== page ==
Socialists want to offer an alternative to this alienation. We want to turn the anger against the government and political parties, and bring some hope back. The Socialist Environmental Alliance (SEA) seeks to provide an alternative to communal division.

The SEA is a broad coalition of grassroots activists. It challenges the pro-privatisation, business driven, environmentally damaging agenda accepted by the major local parties and direct rule ministers, and the sectarian basis of the political set-up here.

Despite elections here being dominated by communalism, the SEA has had credible electoral results and is planning to stand again in next year’s local elections to fight over these issues.

Save the Children’s research about severe child poverty in Northern Ireland, highlighted recently in the Guardian, shocked many people when it revealed that 32,000 children go hungry here on a regular basis.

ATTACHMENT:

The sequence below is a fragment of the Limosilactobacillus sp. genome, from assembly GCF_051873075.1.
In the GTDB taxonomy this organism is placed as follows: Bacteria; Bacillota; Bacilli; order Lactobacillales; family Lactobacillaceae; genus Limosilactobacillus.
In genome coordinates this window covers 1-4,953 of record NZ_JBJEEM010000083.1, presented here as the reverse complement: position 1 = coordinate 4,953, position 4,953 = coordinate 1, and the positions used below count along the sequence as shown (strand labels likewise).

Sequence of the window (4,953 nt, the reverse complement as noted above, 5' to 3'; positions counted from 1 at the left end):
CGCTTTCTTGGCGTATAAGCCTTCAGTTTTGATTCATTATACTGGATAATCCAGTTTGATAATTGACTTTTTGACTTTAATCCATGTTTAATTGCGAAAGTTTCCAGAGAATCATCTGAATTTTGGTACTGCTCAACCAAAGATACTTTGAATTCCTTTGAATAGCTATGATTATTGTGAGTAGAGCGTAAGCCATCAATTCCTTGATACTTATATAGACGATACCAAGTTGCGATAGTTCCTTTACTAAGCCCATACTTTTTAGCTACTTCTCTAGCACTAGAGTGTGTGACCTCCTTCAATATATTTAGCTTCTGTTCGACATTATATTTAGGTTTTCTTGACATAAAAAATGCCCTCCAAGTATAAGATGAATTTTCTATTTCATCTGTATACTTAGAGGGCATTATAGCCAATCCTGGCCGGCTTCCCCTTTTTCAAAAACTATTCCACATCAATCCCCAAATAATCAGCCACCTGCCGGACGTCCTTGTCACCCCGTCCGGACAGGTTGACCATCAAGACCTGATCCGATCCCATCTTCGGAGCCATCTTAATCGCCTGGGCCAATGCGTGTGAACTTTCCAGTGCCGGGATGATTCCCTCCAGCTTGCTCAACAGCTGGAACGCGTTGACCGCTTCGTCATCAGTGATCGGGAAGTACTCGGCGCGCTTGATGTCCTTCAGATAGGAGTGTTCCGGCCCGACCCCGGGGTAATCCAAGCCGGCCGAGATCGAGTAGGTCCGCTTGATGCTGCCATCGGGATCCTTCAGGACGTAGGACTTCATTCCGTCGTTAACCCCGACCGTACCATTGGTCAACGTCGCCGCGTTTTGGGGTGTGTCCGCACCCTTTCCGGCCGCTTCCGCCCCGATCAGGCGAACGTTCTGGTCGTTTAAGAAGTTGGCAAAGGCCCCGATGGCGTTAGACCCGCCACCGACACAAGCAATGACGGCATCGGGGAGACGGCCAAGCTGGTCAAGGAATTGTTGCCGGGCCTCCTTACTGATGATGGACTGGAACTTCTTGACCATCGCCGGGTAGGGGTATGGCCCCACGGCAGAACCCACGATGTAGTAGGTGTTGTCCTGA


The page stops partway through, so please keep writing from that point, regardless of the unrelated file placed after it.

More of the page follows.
Every other child in Northern Ireland is living on or below the poverty line. Government statistics say 32 percent of children live in households that are totally dependent on benefits, as compared to 19 percent in Britain.

Since 1997 life has become a lot harder for people trying to bring up a family on benefits. Prices for fuel and food have risen steeply. But income support and Jobseeker’s allowance have increased by less than £1 a week each year.

The effect of poverty on a child’s life chances is devastating. According to the North’s Department of Health, children living in poverty are 15 times more likely to die as a result of a house fire. They are four times more likely to die before the age of 20.

A child born into the richest fifth of the population in Northern Ireland has a life expectancy among the best in Europe. But for one born into the poorest fifth life expectancy is closer to that in Eastern European countries.

The government’s answer is for parents to get a job. But, as in Britain, there is a real scarcity of jobs in many parts of Northern Ireland, despite an official unemployment rate of about 5 percent.